An image of Bass Strait, Lockard

Sugimoto Hiroshi

(Japan, United States of America 1948 – )

Bass Strait, Lockard

Not on display
Further information

Hiroshi Sugimoto focuses his camera on the intangible aspects of nature and culture: from images of glowing theatre screens to seascapes of the day and night. Each series is without human presence, shot in black-and-white – illustrating a variable range of delicate tones – and characterised by an overall quietude and equanimity. Like Bernd and Hilla Becher and other photographers working in the documentary style, Sugimoto reveals what he sees, but his typological practice, influenced by the serial repetition of 1970s conceptualism, is motivated by more subjective considerations, as is evident in his choice of subject.

In producing the seascapes Sugimoto ventured to many parts of the world. Although the titles are of a particular place, each image appears the same, divided by a horizon line where water and sky meet. Nonetheless the long exposures of each image provide finite detail, and the similar format a space for comparison and contemplation. The variation between each print is in atmosphere and texture, in the gradations of light perceived during the day and at night, and in the corresponding tones of the skies and clouds and reflections of the sea. Sugimoto has said that images of water are ‘an early example of a human naming something outside the world inside himself’.1 Such comments reveal the artist’s motivations to give material form to spiritual pursuits. He chose the sea as a subject because it is a constant universal element capable of bridging the past and present, and able to connote tranquillity: ‘Although the land is forever changing its form, the sea, I thought, is immutable. Thus began my travels back through time to the ancient seas of the world’.2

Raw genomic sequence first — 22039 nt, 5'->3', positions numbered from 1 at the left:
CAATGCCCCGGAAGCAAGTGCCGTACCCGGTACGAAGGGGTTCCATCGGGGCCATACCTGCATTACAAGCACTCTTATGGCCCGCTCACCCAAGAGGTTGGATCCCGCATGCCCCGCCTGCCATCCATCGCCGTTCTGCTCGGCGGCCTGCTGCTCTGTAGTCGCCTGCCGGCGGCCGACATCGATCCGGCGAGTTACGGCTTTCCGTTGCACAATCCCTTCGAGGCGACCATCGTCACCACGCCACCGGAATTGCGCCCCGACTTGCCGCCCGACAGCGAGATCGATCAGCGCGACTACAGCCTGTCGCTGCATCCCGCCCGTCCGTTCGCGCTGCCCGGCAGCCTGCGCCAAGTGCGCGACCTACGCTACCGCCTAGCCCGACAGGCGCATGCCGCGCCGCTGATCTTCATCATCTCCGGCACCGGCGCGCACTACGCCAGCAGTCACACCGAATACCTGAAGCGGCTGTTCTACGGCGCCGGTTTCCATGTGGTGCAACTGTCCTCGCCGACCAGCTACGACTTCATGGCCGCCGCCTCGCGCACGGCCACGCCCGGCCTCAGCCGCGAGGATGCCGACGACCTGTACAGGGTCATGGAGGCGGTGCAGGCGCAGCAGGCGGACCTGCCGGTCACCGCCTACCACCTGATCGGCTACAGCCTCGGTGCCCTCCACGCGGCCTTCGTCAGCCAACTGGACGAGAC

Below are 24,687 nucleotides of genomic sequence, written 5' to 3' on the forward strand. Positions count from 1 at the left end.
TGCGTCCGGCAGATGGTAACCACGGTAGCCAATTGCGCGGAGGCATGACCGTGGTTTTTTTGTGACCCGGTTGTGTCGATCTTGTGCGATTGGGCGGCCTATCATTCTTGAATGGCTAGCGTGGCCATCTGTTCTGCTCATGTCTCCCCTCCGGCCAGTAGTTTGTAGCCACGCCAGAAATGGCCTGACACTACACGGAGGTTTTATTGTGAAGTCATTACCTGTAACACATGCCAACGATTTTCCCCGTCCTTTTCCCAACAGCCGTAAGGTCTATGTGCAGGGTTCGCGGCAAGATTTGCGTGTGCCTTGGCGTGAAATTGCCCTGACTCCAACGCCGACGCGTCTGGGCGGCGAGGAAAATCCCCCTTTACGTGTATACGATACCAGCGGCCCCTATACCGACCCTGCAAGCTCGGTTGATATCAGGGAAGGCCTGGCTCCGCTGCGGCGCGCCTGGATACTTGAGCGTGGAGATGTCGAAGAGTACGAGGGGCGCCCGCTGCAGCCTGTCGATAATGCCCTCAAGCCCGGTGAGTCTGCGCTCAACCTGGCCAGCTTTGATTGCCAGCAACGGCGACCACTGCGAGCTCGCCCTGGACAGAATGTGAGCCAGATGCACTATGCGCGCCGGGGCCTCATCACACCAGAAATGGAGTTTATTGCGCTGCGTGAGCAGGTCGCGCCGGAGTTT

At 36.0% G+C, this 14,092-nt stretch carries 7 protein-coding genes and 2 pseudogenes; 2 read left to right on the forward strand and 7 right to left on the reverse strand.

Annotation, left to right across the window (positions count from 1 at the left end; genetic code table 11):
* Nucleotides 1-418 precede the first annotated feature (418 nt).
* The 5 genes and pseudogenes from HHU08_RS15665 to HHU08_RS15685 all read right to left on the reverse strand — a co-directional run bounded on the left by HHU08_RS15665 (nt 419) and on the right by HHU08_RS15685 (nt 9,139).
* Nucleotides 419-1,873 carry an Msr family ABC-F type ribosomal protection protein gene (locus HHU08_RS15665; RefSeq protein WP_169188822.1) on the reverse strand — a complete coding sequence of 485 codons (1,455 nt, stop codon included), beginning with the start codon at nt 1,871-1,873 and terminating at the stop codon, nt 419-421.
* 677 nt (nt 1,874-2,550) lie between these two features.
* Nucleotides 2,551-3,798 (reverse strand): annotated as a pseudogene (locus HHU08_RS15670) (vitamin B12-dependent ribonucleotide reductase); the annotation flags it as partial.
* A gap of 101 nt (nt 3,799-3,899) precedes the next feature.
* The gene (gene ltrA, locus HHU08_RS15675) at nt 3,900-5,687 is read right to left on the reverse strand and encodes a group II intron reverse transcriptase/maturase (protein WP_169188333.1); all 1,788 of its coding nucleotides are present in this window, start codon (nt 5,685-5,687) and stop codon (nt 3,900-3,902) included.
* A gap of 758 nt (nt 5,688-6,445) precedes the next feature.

1. Brady Tesner L 2000, ‘Hiroshi Sugimoto: seascapes, nightscapes, hall of thirty-three bays’, Gallery of Contemporary Art, Lewis & Clark College, Oregon p 4
2. Brougher K & Elliot D 2005, ‘Hiroshi Sugimoto’, Hatje Cantz/Hirshhorn Museum and Sculpture Garden, Smithsonian Institution, Washington DC/Mori Art Museum, Tokyo p 109

© Art Gallery of New South Wales Photography Collection Handbook, 2007

gelatin silver photograph
42.3 x 64.2 cm image; 47.4 x 70.3 cm sheet
Signature & date

Signed l.r.corner mount., pencil "Hiroshi Sugimoto". Dated l.centre mount., blind embossed "...1997".

Purchased 1997
Accession number
© Hiroshi Sugimoto, courtesy Pace Gallery